A Conversation with Max Kuhn – The useR! 2014 Interview

August 11, 2014
By

(This article was first published on DataScience.LA » R, and kindly contributed to R-bloggers)

The Interview

In the video above, Max provides some amazing insights into the why and how of caret, an R package he created. He also discusses his book on Applied Predictive Modeling which he co-authored with Kjell Johnson, including details on how he set out to write the book he wished he would have had. As a special bonus, Max also describes Quinlan’s C5.0, an alternate “forest of decision trees” algorithm, the secrets of which were hidden behind commercial licensing for years – and which has recently been ported and made available to the R ecosystem. Whether you are a beginner just getting your feet wet with R and predictive modeling, or a seasoned data scientist, this interview has something for everyone.

Expanding Your Superpowers with Caret

“What is your favorite superpower?” is a classic icebreaker, and the answers will tell you quite a lot about the people answering. Someone in the group will immediately claim that the ability to fly is paramount. Someone else invariably brings up invisibility. Super strength, super speed, laser vision, the ability to talk to sea creatures – these are all fine choices. For me, however, the best answer has always been the ability to predict the future. No other superpower seems to compare – if you can predict the future, then you know how a Flying Superhero will attack, and that you’ll need to bring a mirror to battle Laser-Vision Man. If you can predict the future, perhaps you’ll skip out on that whale watching adventure if you know Sea-Creatures Guy has it out for you. Considering the (current) impossibility of choosing one’s superpower, it’s a fun thought exercise but not much else.

In the context of data science, however, there may be a little something to be done about this “predicting the future” thing, and maybe, just maybe, Max Kuhn is the guy to show you how to do it.

A non-clinical statistician, is kind of exactly what it sounds like. – Max Kuhn

Max is the Director of Nonclinical Statistics at Pfizer, a position that involves supporting a great many scientists with software tools, analysis, and machine learning during the creation and validation of molecules in the pipeline to become potentially life-saving and life-giving medicines. He is also the creator of the caret package for the R language. caret (short for Classification And REgression Training) is a set of functions which attempt to streamline the process of creating predictive models. Put succintly, the caret package provides the ‘train’ function. This function is your gateway to nearly every awesome machine learning model that can be implemented in R. Want to train a neural network to predict Species from all other variables in the iris data set?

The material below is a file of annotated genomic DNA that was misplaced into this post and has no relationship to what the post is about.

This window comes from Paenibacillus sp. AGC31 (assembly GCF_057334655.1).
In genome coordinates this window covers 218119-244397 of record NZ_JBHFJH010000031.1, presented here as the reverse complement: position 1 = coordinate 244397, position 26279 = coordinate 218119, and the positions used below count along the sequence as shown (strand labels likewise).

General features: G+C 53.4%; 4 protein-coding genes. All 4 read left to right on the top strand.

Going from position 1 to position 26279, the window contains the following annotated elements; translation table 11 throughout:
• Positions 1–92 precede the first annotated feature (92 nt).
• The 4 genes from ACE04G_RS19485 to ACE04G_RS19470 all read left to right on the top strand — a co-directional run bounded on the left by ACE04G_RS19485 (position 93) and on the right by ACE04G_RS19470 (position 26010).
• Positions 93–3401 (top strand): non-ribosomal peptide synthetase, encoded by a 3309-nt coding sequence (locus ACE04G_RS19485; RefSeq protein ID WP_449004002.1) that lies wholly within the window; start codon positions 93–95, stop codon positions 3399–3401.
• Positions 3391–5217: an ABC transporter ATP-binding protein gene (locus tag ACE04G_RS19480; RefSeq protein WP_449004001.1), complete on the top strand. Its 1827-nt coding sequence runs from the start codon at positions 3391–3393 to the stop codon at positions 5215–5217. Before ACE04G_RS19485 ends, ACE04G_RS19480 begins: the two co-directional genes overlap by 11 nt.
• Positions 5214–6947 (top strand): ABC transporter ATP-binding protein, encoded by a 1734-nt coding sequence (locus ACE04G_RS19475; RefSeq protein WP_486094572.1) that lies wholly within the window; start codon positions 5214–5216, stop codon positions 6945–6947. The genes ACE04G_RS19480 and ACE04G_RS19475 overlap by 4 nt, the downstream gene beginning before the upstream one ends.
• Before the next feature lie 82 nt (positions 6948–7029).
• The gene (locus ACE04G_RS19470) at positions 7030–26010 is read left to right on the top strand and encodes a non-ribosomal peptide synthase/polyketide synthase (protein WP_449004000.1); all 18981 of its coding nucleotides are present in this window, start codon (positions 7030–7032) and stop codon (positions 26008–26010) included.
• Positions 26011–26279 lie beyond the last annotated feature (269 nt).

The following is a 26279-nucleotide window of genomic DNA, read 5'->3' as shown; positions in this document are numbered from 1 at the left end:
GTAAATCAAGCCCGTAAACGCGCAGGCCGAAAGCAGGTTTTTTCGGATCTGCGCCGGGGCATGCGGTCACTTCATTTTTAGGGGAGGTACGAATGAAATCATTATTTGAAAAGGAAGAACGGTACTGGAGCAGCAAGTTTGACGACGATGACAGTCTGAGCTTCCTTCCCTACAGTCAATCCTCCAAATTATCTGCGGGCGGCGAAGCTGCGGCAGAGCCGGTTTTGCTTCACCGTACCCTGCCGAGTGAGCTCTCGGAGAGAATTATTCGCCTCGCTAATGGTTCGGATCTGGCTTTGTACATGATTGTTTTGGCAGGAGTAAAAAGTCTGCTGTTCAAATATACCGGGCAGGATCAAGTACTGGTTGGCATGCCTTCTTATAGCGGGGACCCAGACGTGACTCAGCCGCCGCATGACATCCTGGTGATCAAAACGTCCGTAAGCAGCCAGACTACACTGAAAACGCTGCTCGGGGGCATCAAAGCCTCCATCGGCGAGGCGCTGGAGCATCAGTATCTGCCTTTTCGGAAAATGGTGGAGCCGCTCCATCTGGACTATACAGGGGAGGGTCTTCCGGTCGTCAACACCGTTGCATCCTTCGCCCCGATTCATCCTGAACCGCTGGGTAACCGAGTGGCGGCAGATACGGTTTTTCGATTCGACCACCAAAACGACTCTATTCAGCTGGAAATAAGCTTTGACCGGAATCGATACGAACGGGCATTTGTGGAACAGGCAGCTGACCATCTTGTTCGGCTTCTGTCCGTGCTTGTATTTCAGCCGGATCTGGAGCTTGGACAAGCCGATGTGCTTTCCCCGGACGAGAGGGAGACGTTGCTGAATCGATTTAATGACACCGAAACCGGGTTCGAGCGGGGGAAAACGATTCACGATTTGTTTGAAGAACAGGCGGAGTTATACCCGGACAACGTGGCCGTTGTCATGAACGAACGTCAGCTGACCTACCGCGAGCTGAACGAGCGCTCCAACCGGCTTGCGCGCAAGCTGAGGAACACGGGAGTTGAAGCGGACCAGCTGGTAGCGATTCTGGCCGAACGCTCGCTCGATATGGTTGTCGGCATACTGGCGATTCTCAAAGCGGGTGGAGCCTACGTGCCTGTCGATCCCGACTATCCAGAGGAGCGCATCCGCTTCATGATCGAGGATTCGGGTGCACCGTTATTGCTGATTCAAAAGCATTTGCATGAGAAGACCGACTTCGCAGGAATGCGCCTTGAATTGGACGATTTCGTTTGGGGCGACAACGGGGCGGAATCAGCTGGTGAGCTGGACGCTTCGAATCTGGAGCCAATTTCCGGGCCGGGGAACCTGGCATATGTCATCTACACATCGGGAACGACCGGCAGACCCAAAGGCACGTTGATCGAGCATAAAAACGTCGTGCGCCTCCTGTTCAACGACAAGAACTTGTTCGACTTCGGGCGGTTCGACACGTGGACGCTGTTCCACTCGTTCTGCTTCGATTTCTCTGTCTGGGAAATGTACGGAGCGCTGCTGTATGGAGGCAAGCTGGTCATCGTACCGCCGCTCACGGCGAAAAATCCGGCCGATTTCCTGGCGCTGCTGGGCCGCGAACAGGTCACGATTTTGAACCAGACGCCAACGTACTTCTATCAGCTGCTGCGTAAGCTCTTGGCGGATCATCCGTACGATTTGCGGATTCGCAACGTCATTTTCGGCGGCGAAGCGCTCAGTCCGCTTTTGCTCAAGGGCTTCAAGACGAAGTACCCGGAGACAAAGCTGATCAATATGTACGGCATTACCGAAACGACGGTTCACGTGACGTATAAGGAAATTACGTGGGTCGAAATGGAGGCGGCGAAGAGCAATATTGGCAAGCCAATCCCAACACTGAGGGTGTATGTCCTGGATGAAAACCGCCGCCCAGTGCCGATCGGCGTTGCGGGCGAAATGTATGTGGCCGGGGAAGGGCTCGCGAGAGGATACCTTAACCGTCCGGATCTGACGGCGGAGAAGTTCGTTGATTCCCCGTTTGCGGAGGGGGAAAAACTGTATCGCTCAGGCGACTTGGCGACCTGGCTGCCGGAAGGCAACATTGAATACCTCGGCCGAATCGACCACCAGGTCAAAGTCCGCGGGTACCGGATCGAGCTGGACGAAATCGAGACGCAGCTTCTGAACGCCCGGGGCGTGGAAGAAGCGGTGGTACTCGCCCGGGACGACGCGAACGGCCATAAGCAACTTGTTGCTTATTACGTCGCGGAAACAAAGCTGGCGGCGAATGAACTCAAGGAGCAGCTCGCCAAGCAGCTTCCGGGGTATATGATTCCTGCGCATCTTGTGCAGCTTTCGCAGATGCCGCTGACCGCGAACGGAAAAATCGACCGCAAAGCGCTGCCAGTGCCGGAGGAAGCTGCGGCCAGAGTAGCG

train(Species ~ ., data=iris, method="nnet”)

Turns out that a neural network didn’t provide the accuracy you wanted and instead you decide to try out a more powerful machine learning technique, like random forests?

train(Species ~ ., data=iris, method="rf")

Perhaps you’re willing to trade a little bit of predictive power in exchange for interpretability, in which case you’d switch over to traditional decision trees.

train(Species ~ ., data=iris, method="rpart")

That’s all it takes to get started. That’s it.

Inside of the train function, Max has taken his combined decades of experience and expertise creating predictive models and has hidden that complexity for the sake of usability. Each method has its own series of smart defaults and behavior, so that even if you only stick to the basics you can still hit the ground running and be productive. However, the caret package contains much, much more than just the train function.

Inside of the package, Max has encoded best-practice approaches for handling those pitfalls that both new and experienced data scientists might face. Perennial questions such as ‘How do you handle unbalanced classes?’ are answered in caret, providing functions to create balanced data partitions. How do you approach feature selection? Caret is helpful and provides recursive feature elimination. How do you make sure that scaling/centering/PCA pre-processing are properly handled during your cross-validation steps and that they don’t add bias to your results? Caret has your back. How do you test your newly-trained model on a held-back training set and view the accuracy metrics? Caret has a a buffet of options waiting patiently at your fingertips. Suddenly, you can start to predict the future… and you’re certainly a little closer to having a superpower with caret in your toolbox.

To leave a comment for the author, please follow the link and comment on his blog: DataScience.LA » R.

R-bloggers.com offers daily e-mail updates about R news and tutorials on topics such as: visualization (ggplot2, Boxplots, maps, animation), programming (RStudio, Sweave, LaTeX, SQL, Eclipse, git, hadoop, Web Scraping) statistics (regression, PCA, time series, trading) and more...



If you got this far, why not subscribe for updates from the site? Choose your flavor: e-mail, twitter, RSS, or facebook...

Comments are closed.